Boundary work: understanding enactments of ‘community’ in an area-based, empowerment initiative


Reynolds, J; (2017) Boundary work: understanding enactments of ‘community’ in an area-based, empowerment initiative. Critical public health. pp. 1-12. ISSN 0958-1596 DOI: https://doi.org/10.1080/09581596.2017.1371276

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Abstract

AbstractEngaging the community in initiatives to improve health and inequalities is a prominent feature of contemporary public health approaches. Yet, how ?community? might be differently interpreted and experienced through mechanisms of engagement is little understood, with potential implications for how the pathways of effect of such initiatives, and their impacts on health inequalities, might be evaluated. This study sought to explore how community was enacted through the delivery of an area-based, empowerment initiative underway in disadvantaged areas of England. An ethnographic approach was used to identify enactments of community arising around the core activities and decision-making processes of the resident-led initiative in two sites. Enactments comprised ?boundary work?: the ongoing assertion and negotiation of boundaries around who or what was, and was not, eligible to contribute to decision-making, and / or benefit from the initiative. Boundary work arose around practices of connecting with and consulting residents, protecting locally defined interests and autonomy, negotiating different sets of interests, and navigating representation. The multiple, shifting enactments of community and its boundaries highlight implications for understanding processes of inclusion and exclusion inherent to community engagement, and for interpreting pathways between collective empowerment and improved health. The study also raises questions for evaluating similar complex, community initiatives, where community cannot be taken as a fixed analytical unit, but something continually in process through the interplay between the initiative and the wider context. This must inform interpretations of how, and for whom, community engagement might ? or might not ? improve health.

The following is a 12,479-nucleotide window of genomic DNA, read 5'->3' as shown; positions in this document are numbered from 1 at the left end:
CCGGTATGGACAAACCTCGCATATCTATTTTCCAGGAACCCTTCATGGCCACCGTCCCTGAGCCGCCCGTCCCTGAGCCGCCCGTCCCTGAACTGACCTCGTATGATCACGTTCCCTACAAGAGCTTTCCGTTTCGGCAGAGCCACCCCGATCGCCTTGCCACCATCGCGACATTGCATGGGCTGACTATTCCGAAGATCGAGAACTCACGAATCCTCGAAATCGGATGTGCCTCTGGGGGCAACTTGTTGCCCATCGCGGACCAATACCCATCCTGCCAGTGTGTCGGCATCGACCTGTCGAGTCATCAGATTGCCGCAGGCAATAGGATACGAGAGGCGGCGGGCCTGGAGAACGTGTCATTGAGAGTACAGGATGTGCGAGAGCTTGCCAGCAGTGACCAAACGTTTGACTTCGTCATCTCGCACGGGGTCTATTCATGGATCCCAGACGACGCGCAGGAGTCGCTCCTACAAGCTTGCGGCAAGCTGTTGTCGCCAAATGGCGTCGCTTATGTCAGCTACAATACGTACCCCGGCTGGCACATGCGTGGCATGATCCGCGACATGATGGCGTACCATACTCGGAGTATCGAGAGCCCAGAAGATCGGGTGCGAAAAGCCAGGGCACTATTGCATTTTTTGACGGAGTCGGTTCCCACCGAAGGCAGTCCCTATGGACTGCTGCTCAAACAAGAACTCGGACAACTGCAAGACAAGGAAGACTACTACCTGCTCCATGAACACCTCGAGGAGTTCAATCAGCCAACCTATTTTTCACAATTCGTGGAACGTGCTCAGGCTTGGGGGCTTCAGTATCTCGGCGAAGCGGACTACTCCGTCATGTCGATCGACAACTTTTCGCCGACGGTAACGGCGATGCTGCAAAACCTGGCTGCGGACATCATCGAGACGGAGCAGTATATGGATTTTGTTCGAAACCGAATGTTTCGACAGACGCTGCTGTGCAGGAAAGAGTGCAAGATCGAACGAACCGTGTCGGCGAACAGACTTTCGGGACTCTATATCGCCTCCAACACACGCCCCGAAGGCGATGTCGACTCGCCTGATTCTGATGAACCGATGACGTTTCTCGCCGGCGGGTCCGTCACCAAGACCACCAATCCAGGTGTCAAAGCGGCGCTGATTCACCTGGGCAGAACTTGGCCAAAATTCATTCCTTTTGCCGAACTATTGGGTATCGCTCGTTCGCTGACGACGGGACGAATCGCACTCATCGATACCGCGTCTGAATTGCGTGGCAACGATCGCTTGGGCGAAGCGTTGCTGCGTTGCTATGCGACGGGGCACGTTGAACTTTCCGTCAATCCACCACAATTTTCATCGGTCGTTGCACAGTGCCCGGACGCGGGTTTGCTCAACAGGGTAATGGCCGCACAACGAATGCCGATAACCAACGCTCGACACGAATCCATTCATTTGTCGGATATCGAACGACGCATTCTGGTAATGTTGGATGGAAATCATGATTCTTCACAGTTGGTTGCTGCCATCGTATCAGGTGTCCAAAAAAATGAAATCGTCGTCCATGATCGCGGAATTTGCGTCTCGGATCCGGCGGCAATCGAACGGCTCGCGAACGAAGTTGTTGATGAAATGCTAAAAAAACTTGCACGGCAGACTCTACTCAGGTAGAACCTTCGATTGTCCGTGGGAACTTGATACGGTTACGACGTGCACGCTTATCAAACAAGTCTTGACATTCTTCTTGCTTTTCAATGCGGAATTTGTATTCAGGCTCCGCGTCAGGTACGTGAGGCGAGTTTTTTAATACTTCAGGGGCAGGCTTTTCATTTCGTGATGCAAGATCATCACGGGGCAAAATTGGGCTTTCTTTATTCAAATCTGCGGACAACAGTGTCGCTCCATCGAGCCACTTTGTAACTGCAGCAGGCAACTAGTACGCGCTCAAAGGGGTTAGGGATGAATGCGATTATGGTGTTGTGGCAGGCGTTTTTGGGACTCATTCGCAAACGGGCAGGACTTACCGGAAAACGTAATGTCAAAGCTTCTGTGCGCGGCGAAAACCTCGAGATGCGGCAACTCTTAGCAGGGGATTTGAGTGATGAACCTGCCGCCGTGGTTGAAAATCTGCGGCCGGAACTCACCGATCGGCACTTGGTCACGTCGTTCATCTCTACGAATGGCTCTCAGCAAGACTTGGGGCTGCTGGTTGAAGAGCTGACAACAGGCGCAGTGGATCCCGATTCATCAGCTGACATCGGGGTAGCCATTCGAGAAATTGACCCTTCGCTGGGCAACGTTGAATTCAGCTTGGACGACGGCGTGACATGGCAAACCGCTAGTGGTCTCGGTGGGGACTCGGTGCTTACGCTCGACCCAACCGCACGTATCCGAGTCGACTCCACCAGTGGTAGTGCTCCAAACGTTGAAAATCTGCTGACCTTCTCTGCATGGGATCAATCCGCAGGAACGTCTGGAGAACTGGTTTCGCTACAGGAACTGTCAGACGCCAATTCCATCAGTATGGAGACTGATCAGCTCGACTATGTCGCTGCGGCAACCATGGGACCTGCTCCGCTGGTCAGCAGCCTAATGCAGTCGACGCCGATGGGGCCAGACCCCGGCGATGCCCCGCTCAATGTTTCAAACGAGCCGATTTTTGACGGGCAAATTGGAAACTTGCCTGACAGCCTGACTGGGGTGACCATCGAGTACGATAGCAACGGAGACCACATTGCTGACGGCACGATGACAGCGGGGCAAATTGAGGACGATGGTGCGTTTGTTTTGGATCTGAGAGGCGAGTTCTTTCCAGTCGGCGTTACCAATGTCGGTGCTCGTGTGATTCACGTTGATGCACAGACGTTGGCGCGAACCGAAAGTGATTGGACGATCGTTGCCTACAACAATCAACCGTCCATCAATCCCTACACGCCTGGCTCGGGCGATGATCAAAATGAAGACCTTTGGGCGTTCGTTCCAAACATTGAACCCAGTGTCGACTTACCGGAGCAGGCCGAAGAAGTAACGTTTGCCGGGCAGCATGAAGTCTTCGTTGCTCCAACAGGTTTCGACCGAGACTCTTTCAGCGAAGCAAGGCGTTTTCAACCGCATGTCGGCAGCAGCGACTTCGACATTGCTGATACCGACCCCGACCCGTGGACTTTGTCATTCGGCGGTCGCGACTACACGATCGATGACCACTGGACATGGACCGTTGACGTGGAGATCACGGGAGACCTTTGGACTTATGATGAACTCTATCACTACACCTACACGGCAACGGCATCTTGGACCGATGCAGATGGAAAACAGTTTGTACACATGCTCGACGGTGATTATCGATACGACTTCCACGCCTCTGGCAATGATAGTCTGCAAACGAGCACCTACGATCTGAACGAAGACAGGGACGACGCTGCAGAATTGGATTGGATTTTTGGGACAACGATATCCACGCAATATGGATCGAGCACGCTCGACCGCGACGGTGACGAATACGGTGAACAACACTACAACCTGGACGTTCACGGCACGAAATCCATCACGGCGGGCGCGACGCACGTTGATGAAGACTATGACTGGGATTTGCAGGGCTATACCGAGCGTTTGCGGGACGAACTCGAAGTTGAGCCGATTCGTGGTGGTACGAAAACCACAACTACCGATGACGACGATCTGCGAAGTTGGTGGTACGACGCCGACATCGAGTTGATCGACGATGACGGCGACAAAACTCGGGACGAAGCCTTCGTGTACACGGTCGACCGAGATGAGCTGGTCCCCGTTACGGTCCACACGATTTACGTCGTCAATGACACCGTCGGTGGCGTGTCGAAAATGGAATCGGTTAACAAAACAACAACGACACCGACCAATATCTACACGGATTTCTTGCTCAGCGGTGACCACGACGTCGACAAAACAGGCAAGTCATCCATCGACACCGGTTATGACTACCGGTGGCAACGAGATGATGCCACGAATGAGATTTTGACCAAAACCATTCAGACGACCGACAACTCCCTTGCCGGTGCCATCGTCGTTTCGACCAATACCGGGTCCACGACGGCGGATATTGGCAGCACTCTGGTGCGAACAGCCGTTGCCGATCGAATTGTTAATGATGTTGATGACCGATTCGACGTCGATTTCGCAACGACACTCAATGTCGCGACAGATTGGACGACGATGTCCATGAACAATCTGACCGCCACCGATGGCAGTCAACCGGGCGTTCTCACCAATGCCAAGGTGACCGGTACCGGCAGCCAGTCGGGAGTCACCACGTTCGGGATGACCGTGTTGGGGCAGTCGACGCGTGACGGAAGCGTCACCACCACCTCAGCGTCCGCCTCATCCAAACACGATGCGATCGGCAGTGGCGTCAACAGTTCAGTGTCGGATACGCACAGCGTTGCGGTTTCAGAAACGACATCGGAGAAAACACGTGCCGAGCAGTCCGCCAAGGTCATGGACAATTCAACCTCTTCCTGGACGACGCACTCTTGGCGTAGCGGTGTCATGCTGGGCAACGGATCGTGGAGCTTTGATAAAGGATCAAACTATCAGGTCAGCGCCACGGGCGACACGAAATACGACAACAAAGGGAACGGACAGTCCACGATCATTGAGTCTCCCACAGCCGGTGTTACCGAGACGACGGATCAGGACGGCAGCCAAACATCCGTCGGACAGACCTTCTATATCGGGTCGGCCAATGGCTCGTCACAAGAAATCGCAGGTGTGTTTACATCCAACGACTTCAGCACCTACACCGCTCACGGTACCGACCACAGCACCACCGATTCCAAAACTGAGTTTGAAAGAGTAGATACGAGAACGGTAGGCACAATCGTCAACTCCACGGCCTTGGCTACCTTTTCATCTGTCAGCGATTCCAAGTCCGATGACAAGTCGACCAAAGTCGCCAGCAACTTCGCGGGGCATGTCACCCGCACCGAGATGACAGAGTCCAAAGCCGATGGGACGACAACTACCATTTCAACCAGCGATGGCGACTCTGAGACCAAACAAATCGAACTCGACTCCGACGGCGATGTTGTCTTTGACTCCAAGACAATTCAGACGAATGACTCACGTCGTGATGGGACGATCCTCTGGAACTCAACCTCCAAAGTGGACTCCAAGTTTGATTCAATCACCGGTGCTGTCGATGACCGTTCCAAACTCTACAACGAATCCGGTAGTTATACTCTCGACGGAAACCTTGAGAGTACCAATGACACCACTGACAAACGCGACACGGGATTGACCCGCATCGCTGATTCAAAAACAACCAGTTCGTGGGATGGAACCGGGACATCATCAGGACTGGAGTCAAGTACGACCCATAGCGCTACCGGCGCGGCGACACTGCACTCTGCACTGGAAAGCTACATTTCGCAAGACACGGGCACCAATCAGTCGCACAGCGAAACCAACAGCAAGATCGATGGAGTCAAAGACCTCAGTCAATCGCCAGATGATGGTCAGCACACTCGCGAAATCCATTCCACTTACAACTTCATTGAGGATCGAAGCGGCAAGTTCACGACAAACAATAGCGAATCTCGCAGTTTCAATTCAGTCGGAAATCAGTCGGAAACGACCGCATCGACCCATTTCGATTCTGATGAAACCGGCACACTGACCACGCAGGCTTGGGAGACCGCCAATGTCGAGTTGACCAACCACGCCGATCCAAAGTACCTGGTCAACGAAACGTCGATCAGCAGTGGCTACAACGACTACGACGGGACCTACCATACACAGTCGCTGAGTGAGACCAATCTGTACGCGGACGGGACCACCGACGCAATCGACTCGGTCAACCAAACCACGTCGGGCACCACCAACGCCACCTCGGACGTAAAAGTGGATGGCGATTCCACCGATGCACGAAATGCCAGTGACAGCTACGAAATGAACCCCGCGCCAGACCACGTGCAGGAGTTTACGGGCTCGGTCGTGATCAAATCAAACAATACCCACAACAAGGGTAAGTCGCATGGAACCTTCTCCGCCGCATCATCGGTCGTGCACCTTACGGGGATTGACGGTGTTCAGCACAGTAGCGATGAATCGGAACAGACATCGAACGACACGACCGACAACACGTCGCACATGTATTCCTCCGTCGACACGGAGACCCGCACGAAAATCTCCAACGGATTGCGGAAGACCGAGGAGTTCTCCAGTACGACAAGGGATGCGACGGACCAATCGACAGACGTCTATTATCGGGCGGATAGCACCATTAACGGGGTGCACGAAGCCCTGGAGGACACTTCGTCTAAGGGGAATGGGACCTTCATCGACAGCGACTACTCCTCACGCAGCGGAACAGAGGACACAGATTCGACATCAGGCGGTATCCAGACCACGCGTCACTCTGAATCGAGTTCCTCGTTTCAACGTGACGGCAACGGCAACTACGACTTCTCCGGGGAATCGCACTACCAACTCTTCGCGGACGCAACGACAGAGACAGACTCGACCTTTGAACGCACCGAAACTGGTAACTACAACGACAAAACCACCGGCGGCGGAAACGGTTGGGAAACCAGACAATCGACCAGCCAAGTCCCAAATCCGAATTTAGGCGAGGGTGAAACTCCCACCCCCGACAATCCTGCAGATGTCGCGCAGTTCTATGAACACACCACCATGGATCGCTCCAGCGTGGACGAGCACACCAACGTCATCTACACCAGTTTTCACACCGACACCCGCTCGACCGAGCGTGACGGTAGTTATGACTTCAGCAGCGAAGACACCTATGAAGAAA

Item Type: Article
Faculty and Department: Faculty of Public Health and Policy > Dept of Health Services Research and Policy
URI: http://researchonline.lshtm.ac.uk/id/eprint/4376892

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